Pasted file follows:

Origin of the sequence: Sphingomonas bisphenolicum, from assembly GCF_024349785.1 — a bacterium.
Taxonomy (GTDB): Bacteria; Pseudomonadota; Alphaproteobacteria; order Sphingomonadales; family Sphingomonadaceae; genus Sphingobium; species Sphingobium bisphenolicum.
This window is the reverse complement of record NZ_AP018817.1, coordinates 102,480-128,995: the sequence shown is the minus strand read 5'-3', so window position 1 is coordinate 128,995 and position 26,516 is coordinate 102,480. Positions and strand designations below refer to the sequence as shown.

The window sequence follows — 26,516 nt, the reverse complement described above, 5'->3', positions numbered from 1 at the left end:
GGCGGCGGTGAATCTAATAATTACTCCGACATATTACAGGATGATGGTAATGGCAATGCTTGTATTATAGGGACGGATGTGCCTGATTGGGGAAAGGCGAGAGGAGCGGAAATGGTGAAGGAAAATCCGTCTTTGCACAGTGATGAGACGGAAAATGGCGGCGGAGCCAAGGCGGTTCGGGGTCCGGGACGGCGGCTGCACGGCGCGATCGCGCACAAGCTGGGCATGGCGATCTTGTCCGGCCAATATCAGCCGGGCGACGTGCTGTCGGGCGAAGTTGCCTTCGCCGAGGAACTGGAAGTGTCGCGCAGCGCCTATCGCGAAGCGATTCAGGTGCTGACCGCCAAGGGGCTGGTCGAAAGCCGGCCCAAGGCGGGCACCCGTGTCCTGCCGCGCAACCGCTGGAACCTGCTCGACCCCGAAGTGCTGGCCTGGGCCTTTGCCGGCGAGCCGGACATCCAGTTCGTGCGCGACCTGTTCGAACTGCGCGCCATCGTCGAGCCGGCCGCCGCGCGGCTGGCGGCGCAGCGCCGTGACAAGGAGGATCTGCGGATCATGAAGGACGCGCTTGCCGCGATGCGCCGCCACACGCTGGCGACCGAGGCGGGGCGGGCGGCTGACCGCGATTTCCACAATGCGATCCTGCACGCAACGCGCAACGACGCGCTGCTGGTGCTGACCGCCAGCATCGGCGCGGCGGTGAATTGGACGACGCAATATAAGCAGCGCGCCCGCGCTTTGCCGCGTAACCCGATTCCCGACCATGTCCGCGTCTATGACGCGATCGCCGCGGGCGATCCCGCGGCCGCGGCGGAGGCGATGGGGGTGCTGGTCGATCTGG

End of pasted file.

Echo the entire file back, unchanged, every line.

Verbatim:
Origin of the sequence: Sphingomonas bisphenolicum, from assembly GCF_024349785.1 — a bacterium.
Taxonomy (GTDB): Bacteria; Pseudomonadota; Alphaproteobacteria; order Sphingomonadales; family Sphingomonadaceae; genus Sphingobium; species Sphingobium bisphenolicum.
This window is the reverse complement of record NZ_AP018817.1, coordinates 102,480-128,995: the sequence shown is the minus strand read 5'-3', so window position 1 is coordinate 128,995 and position 26,516 is coordinate 102,480. Positions and strand designations below refer to the sequence as shown.

The window sequence follows — 26,516 nt, the reverse complement described above, 5'->3', positions numbered from 1 at the left end:
GGCGGCGGTGAATCTAATAATTACTCCGACATATTACAGGATGATGGTAATGGCAATGCTTGTATTATAGGGACGGATGTGCCTGATTGGGGAAAGGCGAGAGGAGCGGAAATGGTGAAGGAAAATCCGTCTTTGCACAGTGATGAGACGGAAAATGGCGGCGGAGCCAAGGCGGTTCGGGGTCCGGGACGGCGGCTGCACGGCGCGATCGCGCACAAGCTGGGCATGGCGATCTTGTCCGGCCAATATCAGCCGGGCGACGTGCTGTCGGGCGAAGTTGCCTTCGCCGAGGAACTGGAAGTGTCGCGCAGCGCCTATCGCGAAGCGATTCAGGTGCTGACCGCCAAGGGGCTGGTCGAAAGCCGGCCCAAGGCGGGCACCCGTGTCCTGCCGCGCAACCGCTGGAACCTGCTCGACCCCGAAGTGCTGGCCTGGGCCTTTGCCGGCGAGCCGGACATCCAGTTCGTGCGCGACCTGTTCGAACTGCGCGCCATCGTCGAGCCGGCCGCCGCGCGGCTGGCGGCGCAGCGCCGTGACAAGGAGGATCTGCGGATCATGAAGGACGCGCTTGCCGCGATGCGCCGCCACACGCTGGCGACCGAGGCGGGGCGGGCGGCTGACCGCGATTTCCACAATGCGATCCTGCACGCAACGCGCAACGACGCGCTGCTGGTGCTGACCGCCAGCATCGGCGCGGCGGTGAATTGGACGACGCAATATAAGCAGCGCGCCCGCGCTTTGCCGCGTAACCCGATTCCCGACCATGTCCGCGTCTATGACGCGATCGCCGCGGGCGATCCCGCGGCCGCGGCGGAGGCGATGGGGGTGCTGGTCGATCTGG